This volume is the second of a two-part series dedicated to describing the state-of-the-art in cognitive explorations of translation processes. The first volume (Looking at Eyes) was published in 2008. In this second volume, the focus shifts from eye-tracking as a promising methodology for studying translation behavior to methods, models, and results that can be or soon will be directly applied to optimizing translator training, translation research, and computer-assisted translation tools.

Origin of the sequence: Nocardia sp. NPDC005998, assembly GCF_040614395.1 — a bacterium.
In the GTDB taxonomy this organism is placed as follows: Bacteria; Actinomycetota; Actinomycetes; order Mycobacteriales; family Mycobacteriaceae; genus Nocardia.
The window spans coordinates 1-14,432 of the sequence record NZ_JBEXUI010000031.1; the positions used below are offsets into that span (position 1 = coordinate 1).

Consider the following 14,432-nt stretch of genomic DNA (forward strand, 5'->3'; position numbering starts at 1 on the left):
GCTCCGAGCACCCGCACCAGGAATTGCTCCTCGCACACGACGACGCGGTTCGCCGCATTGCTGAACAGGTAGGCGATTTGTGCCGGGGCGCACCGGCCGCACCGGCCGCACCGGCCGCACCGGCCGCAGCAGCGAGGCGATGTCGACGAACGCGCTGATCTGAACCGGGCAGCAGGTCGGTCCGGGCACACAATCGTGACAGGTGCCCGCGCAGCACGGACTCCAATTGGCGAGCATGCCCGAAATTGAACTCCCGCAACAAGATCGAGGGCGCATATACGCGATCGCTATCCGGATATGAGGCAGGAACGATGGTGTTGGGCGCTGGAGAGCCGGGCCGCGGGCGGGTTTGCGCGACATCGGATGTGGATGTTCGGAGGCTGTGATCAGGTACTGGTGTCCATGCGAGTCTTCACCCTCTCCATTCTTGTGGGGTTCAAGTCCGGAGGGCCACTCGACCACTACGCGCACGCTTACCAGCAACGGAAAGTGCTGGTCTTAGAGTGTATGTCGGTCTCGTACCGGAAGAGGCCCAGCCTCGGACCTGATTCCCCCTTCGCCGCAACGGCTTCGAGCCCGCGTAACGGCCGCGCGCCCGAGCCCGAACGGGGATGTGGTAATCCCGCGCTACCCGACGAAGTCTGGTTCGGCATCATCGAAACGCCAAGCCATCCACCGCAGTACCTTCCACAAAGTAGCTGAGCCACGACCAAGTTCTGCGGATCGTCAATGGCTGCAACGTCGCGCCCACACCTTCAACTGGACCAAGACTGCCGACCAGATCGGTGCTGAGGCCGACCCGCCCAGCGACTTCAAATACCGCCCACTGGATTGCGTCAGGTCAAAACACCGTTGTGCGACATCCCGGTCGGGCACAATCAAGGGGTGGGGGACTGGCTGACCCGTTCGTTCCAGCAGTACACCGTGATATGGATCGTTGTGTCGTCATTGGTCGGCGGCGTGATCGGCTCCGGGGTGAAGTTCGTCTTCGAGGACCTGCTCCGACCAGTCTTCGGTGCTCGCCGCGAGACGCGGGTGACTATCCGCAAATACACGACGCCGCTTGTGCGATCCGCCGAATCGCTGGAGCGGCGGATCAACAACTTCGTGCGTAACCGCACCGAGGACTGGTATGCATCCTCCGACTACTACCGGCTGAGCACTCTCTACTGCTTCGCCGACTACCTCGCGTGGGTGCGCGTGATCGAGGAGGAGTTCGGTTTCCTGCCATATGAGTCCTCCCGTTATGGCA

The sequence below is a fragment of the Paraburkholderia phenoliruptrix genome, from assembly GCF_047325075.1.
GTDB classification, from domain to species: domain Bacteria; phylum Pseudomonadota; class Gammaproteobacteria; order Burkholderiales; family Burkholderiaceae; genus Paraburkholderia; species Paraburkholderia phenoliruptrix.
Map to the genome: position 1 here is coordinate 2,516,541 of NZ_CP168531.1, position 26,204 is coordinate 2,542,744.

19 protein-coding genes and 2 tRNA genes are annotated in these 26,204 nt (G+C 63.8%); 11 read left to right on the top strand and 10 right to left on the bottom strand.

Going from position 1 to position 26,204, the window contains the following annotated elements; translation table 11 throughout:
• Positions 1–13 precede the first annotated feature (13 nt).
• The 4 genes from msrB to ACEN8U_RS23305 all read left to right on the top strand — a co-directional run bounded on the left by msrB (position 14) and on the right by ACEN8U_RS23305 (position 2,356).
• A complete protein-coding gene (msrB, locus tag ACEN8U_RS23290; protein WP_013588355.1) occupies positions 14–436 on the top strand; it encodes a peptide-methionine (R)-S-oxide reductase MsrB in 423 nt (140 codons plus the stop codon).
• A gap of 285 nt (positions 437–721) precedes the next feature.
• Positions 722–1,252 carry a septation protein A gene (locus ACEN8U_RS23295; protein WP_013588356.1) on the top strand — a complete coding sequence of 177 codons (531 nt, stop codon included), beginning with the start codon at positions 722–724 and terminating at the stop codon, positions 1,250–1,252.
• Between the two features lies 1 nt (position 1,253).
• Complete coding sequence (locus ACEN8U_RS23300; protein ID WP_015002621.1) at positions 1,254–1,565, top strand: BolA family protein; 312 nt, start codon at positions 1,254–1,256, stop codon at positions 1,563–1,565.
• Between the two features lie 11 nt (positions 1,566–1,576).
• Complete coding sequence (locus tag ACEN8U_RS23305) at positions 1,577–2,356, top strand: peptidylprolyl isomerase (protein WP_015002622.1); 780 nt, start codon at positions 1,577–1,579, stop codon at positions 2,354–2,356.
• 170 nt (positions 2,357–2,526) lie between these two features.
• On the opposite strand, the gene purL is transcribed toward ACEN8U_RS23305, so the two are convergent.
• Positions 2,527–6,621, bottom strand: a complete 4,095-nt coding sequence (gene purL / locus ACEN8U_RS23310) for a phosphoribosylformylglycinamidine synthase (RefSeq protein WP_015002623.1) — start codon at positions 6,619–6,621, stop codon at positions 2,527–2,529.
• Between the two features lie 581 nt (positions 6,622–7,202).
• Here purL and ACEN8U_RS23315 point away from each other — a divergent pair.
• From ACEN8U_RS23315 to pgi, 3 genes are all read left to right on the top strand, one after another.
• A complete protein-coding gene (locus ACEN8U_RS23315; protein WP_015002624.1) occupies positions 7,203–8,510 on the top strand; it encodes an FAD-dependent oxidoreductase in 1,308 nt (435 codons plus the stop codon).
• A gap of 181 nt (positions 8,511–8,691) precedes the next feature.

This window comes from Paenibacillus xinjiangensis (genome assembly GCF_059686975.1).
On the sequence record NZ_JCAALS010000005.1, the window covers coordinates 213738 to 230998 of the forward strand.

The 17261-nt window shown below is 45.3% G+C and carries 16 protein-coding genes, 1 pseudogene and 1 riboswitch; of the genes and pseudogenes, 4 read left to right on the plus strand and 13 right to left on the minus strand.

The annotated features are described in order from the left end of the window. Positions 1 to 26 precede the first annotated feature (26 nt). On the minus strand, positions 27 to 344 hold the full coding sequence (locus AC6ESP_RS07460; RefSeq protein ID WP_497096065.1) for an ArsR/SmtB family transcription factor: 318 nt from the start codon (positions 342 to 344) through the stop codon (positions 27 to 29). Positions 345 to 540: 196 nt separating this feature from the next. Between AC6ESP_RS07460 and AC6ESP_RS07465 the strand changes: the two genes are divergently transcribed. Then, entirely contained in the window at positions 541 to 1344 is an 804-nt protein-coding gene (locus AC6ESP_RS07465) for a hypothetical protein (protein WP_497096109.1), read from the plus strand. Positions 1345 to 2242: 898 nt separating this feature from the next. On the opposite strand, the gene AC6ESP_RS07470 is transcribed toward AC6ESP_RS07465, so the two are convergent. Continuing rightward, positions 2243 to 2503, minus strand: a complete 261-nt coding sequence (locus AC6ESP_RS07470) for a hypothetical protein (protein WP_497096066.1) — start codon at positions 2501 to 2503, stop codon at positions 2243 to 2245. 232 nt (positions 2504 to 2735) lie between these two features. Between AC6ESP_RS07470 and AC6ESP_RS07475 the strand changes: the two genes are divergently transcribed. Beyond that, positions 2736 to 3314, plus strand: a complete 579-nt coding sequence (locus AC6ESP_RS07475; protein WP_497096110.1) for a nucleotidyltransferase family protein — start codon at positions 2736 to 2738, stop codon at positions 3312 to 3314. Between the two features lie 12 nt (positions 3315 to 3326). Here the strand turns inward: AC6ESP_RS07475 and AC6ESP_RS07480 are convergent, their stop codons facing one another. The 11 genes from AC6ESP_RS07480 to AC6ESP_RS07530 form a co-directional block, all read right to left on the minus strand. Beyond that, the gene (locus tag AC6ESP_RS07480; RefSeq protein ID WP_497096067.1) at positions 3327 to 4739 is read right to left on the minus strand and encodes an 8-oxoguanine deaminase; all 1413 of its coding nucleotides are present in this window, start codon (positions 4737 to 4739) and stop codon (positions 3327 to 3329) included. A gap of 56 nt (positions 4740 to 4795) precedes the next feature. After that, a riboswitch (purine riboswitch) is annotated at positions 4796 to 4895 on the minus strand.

Göpferich opens the volume (p. 11-37) by proposing two important models: 1) a model of translation competence based on the synthesis of several fundamental sub-competences, and 2) a model of competence acquisition. Both models are central to TransComp, a longitudinal empirical study intended to document the competence development of a cadre of students over a three-year period. The study uses a triangulated methodology of keystroke logging, screen recording, think-aloud and retrospective verbal protocols, and surveys to monitor students in the study. TransComp represents a major scientific contribution because it provides a clear template for how longitudinal skill development research should be conducted and it promises to make all of its research materials, from source texts to protocols, readily available online to the process research community. The TransComp project will track three central competences: 1) strategic competence, 2) tools and research competence, and 3) translation routine activation competence. Competency in these three areas, according to the author, distinguishes the trained translator from the untrained bilingual when it comes to language mediation.